Coens called shooting a movie another form of MONOMANIA, same like raising funds. YOU just stick to a one-track mind and do it. You have to.

“We didn't have this weird artsy attitude that it has to be perfect or whatever.” EC says.

“It is what it is” JC says.

The film took a while to edit because “no one was waiting for it” and they had to reshoot quite a few set ups. Luckily, this could be done within an apartment with one actor, limiting budget.

“So we shot stuff over the nine months or so that we were cutting the movie — we plugged it in.” JC said.


On making a living:
EC worked as a temporary clerical typist, while writing Blood Simple. They were in poverty and lived on $15 a day while making the film. They didn't pay themselves salaries for writing, directing and producing the movie.
They paid themselves $200 a week for EDITING the movie.


distribution :
After finishing the movie, the COENS took it to Los Angeles and showed it to the major studios.

“It wasn't like now, where there's seven hundred movies in various stages of completion trying to get into Sundance. If you went out to LA and said, “I got a finished movie,' anybody would look at it.” JC. (there are 4,000 films submited to Cannes every year by the way.)

They were REJECTED by all major studios. Orion were willing to distribute but made it clear that they would only pay up to $250,000. — a major loss for Coens.
So Coens got some money by selling to foreign sales agent.
“Crown International Pictures say if you have some nudity you can put in there maybe we can distribute it. We saw everybody from the studios to the lowliest sleaze-bucket distributors in LA and they all said no.” JC said.
“Trouble was, it was a little too artsy for the sleaze studios and a little too sleazy for the majors,” EC said.

How did the FILM end up getting a distributor?

saved by FILM FESTIVALS. it got accepted into New York Film Festival and it got shown in Toronto.
“Ben Barenholtz saw it in Toronto,” JC said.
Barenholtz had a company, Circle Films, which could distribute outside of mainstream Hollywood.

“They said, look, none of us know what film's going to do. But we'll structure a deal such that if it makes money we'll all make money. It was personal and small and that just seemed right.” JC said.

— The movie didn't quite find an audience. As a an exploitation movie, it failed abysmally. Its only success was an art-house picture.
But what helped was the CRITICAL REACTION.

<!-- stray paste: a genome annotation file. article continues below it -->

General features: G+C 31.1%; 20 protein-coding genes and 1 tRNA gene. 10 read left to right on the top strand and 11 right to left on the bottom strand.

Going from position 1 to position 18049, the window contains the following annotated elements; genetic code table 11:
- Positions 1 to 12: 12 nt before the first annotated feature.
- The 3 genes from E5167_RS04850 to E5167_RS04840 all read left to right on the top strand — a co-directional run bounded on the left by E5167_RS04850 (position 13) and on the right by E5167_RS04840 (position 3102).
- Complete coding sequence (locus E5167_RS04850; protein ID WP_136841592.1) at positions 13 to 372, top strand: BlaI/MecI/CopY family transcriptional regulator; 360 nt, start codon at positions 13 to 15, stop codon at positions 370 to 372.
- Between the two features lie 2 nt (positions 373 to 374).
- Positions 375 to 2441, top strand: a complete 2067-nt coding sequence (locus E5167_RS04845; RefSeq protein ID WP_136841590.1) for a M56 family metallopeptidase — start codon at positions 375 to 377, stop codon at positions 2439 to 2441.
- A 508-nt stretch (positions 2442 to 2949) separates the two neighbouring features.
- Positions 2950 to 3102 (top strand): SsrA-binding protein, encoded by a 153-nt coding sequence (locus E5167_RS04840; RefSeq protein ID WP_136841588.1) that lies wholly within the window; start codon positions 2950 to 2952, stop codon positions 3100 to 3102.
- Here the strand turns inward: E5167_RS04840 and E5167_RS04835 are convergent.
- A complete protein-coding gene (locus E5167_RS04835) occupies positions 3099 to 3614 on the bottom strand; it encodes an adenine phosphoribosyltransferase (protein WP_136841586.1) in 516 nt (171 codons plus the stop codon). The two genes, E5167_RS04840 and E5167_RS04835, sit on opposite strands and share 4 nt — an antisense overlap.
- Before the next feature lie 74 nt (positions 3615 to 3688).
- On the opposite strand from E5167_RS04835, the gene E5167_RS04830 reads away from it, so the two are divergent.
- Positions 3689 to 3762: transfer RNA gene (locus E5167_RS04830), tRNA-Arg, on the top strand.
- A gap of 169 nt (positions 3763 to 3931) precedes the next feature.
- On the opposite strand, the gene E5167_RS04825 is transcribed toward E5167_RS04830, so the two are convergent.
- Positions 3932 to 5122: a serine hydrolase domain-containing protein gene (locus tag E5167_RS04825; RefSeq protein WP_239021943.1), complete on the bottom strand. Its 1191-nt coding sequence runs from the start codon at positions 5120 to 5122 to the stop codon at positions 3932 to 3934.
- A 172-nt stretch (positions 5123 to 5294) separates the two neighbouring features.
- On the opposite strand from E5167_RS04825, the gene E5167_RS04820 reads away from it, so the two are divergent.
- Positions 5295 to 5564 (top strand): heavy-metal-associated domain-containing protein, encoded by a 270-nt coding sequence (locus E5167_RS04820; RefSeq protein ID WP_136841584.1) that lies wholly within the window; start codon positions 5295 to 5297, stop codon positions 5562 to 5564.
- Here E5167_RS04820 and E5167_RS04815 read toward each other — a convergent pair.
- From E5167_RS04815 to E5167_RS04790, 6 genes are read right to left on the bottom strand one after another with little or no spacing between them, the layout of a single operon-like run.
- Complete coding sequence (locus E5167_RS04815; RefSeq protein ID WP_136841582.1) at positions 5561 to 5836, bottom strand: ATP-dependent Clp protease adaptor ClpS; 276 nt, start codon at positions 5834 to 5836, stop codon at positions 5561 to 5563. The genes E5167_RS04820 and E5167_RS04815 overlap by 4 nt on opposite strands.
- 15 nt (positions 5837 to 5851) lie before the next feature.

it was being written about in all these national magazines, you know, Newsweek, The New York Times, big articles.

“It was because of the fuss the press made of it that it was considered successful. You actually look at the numbers, they're fairly small,” JC said.
Warner Brothers which had passed on it, went to Circle and tried to buy the movie back.

“They were reading the reviews and thought, all right, we made a mistake.”

The critical reviews meant that they could get a SECOND FILM made and the original investors felt screwed and used.
How do you feel about the movie now?

“Its crude, there's no getting around it.” EC says.
“It's a movie that I have a certain affection for. But I think it's pretty damn bad!” JC says.


my own thoughts on this:
Coens started out with a strong passion, without which a film, a good film can NEVER BE MADE.
They had sensible economic and finance sense, and used their creativity to RAISE MONEY. They could also live with being poor for many years as struggling artists or the film would never complete.

They had talent.

They learned the NUTS and BOLTS and had full creative control from writing the story to producing, directing and finalizing the film as editors.

It helped that they were under no pressure to put out a half-baked film — passive investors, not summer blockbuster-driven studio finance. (They took eight weeks to film and nine months to edit and also took time in pre-production.) — a labor of love.

The film was flawed — it was between arthouse and exploitation — so no ready market for it. But COENS again were obviously clever commercially. They got into film festivals and found a distributor and turned critical reviews in their favor. — this is NOT easy to do as it may sound.

There must have been a lot of lobbying on their part, to make money back for the investors. For as they say, even the sleaziest distributors who distributed crap didn't want their film.

” its a mad venture that paid off because they had talent to start with but talent alone would not have got them so far. Hard work and strong commercial sense with a bit of luck thrown in.

Plus, this was in 1984 ” when FILMMAKING was not as competitive as it is now.

Thousands of films are following the film festival route to fame and many also know how to exploit the press and woo reviews. Even HOLLYWOOD has taken this route. Independent filmmaking has EXPLODED. see youtube.

” Plus, only in AMERICA. “

The odds of a so-so foreign movie doing a “blood simple” breakthrough? HARD. very very hard. mission impossible hard but GOOD LUCK.